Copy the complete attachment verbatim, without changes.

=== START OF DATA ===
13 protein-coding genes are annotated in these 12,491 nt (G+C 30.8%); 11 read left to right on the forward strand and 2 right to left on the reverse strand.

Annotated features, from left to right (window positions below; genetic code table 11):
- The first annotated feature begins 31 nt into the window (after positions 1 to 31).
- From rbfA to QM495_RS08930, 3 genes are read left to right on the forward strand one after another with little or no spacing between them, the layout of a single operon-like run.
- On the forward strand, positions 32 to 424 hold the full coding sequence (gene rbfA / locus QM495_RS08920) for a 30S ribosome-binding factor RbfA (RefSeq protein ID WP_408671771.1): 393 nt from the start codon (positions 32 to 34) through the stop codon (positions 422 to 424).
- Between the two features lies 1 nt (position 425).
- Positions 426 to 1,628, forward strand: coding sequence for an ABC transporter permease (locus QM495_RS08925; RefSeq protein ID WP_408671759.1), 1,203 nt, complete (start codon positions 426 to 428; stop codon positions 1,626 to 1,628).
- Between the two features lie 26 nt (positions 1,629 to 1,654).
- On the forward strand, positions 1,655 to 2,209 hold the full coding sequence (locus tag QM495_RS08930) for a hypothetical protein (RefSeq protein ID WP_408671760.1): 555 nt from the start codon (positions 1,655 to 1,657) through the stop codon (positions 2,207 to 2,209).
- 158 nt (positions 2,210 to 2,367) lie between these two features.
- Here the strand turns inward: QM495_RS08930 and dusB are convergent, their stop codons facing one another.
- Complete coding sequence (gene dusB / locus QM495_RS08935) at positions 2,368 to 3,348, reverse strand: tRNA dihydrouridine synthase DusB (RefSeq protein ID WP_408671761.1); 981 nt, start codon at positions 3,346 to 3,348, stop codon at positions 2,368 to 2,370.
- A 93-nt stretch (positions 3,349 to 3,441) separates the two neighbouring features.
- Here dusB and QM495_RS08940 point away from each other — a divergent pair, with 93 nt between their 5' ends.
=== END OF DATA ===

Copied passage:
13 protein-coding genes are annotated in these 12,491 nt (G+C 30.8%); 11 read left to right on the forward strand and 2 right to left on the reverse strand.

Annotated features, from left to right (window positions below; genetic code table 11):
- The first annotated feature begins 31 nt into the window (after positions 1 to 31).
- From rbfA to QM495_RS08930, 3 genes are read left to right on the forward strand one after another with little or no spacing between them, the layout of a single operon-like run.
- On the forward strand, positions 32 to 424 hold the full coding sequence (gene rbfA / locus QM495_RS08920) for a 30S ribosome-binding factor RbfA (RefSeq protein ID WP_408671771.1): 393 nt from the start codon (positions 32 to 34) through the stop codon (positions 422 to 424).
- Between the two features lies 1 nt (position 425).
- Positions 426 to 1,628, forward strand: coding sequence for an ABC transporter permease (locus QM495_RS08925; RefSeq protein ID WP_408671759.1), 1,203 nt, complete (start codon positions 426 to 428; stop codon positions 1,626 to 1,628).
- Between the two features lie 26 nt (positions 1,629 to 1,654).
- On the forward strand, positions 1,655 to 2,209 hold the full coding sequence (locus tag QM495_RS08930) for a hypothetical protein (RefSeq protein ID WP_408671760.1): 555 nt from the start codon (positions 1,655 to 1,657) through the stop codon (positions 2,207 to 2,209).
- 158 nt (positions 2,210 to 2,367) lie between these two features.
- Here the strand turns inward: QM495_RS08930 and dusB are convergent, their stop codons facing one another.
- Complete coding sequence (gene dusB / locus QM495_RS08935) at positions 2,368 to 3,348, reverse strand: tRNA dihydrouridine synthase DusB (RefSeq protein ID WP_408671761.1); 981 nt, start codon at positions 3,346 to 3,348, stop codon at positions 2,368 to 2,370.
- A 93-nt stretch (positions 3,349 to 3,441) separates the two neighbouring features.
- Here dusB and QM495_RS08940 point away from each other — a divergent pair, with 93 nt between their 5' ends.